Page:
Review: 'Years to the Day' finds friends playing catch-up and more

You might have a friend like Dan in Allen Barton’s new play, “Years to the Day” at the Beverly Hills Playhouse. Dan (Michael Yavnieli) is loud, abrasive and politically incorrect. He’ll butcher and barbecue — and probably overcook — your sacred cows. He’s been like that since college, but there’s something about him you can’t resist.

Dan is clearly the playwright’s love interest in this often diverting but thin world premiere, which dramatizes a conversation between longtime friends. Fortysomething Dan and Jeff (Jeff LeBeau) are getting together four “years to the day” after their last face-to-face. They’re on Facebook, so they think they know what’s up with each other — but they’re wrong.

Now what? You can almost feel Barton racking his brains to turn this scenario (which was evidently inspired by a meeting he had with LeBeau, his friend in real life) into a play. His solution is to throw Major Life Events onto the table: divorce, heart attack and coming out. This last revelation feels tacked on and so dated that it gives the play a desperate quality, enforced by the stentorian performances directed by Joel Polis. Oddly, a revelation about Jeff’s role in the recent suicide of a third friend is promised, but never delivered.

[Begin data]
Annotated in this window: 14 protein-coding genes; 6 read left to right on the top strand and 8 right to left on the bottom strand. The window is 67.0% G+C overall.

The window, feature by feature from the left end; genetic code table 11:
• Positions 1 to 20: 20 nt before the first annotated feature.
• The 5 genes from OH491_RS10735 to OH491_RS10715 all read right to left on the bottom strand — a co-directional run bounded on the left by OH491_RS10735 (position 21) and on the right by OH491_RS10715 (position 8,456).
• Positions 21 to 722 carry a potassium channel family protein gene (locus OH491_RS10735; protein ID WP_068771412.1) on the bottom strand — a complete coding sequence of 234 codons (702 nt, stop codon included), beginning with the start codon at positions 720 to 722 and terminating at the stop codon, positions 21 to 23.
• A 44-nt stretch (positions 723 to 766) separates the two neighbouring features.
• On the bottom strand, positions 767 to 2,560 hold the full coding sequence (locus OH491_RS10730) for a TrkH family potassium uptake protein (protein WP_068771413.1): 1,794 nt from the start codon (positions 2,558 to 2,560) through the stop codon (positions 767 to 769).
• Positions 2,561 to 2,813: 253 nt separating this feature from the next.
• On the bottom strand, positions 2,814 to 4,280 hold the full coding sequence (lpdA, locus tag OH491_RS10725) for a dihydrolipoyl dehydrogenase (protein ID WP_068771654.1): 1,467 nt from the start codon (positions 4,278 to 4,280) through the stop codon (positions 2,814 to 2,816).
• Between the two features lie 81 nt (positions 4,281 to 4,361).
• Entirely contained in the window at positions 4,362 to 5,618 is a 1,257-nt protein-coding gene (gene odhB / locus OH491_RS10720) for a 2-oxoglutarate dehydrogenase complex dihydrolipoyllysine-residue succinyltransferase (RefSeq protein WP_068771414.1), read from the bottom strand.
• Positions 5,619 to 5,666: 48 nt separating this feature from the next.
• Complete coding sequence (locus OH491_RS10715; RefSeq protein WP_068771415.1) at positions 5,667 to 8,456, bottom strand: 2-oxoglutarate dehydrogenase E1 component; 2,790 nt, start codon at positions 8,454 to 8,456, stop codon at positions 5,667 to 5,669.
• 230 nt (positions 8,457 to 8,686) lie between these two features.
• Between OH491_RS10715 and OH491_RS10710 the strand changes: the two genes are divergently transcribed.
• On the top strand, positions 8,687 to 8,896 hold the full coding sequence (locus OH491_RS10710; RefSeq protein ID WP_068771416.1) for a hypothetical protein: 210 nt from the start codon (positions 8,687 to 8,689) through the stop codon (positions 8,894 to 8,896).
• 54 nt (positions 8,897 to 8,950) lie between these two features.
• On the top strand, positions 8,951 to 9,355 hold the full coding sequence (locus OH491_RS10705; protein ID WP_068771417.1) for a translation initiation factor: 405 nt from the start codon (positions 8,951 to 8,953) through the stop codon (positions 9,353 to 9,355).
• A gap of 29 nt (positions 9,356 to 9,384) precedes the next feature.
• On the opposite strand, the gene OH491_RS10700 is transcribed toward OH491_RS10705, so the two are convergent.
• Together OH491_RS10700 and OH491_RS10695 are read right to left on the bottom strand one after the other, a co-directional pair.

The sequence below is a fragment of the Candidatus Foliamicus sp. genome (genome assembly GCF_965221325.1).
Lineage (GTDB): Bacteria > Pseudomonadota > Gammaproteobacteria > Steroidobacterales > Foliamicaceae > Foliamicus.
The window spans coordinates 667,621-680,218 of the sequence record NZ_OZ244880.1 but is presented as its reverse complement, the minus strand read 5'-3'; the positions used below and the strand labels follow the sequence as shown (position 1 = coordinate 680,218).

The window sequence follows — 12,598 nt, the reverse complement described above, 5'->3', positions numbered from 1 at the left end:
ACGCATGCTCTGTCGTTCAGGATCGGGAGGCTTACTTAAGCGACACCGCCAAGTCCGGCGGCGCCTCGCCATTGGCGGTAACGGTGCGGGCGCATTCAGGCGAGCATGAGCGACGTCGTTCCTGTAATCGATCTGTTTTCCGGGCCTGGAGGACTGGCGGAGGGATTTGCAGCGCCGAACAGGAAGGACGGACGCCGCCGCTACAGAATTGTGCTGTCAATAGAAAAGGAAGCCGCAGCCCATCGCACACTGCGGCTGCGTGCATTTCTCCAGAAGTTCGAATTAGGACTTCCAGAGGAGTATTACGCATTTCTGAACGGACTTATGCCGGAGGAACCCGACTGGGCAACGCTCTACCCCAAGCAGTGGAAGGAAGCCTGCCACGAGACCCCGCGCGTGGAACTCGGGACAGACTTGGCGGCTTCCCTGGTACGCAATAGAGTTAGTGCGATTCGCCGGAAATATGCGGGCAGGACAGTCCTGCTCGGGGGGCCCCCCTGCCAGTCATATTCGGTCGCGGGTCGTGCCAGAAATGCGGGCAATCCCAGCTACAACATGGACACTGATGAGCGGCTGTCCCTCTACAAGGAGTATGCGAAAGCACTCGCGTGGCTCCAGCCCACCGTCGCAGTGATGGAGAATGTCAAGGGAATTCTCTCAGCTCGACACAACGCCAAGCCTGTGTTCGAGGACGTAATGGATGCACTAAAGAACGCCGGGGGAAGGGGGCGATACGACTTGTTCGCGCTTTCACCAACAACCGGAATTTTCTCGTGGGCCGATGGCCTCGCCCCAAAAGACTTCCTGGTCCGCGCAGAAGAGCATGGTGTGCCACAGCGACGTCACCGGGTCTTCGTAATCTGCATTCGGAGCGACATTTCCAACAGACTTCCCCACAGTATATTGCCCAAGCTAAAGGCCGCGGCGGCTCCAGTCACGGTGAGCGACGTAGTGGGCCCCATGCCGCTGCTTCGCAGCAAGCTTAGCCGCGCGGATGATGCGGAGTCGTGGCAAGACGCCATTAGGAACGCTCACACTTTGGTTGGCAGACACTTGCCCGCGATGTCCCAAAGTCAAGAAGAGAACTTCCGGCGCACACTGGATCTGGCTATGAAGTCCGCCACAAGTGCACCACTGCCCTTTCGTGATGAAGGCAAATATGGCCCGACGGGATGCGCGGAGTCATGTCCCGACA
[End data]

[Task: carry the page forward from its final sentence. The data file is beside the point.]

Barton’s device of having the characters discuss “the latest film” and “actress du jour” instead of naming names may be an attempt to detach the play from any specific time period -- it seems to be set in the near future, with Dan railing against a partially Latino U.S. president in his third term, a libertarian’s thinly disguised Obama nightmare -- but it comes across as a failure of imagination. Still, Barton, Polis and the actors effectively convey these men's rapport as well as the sad wisdom that graces us, almost against our will, with age. 


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“Years to the Day.” Beverly Hills Playhouse, 254 S. Robertson Blvd., Beverly Hills. 8 p.m. Fridays and Saturdays, 7 p.m. Sundays. Ends June 2. $25-$30. (702) 582-8587 or Running time: 80 minutes.


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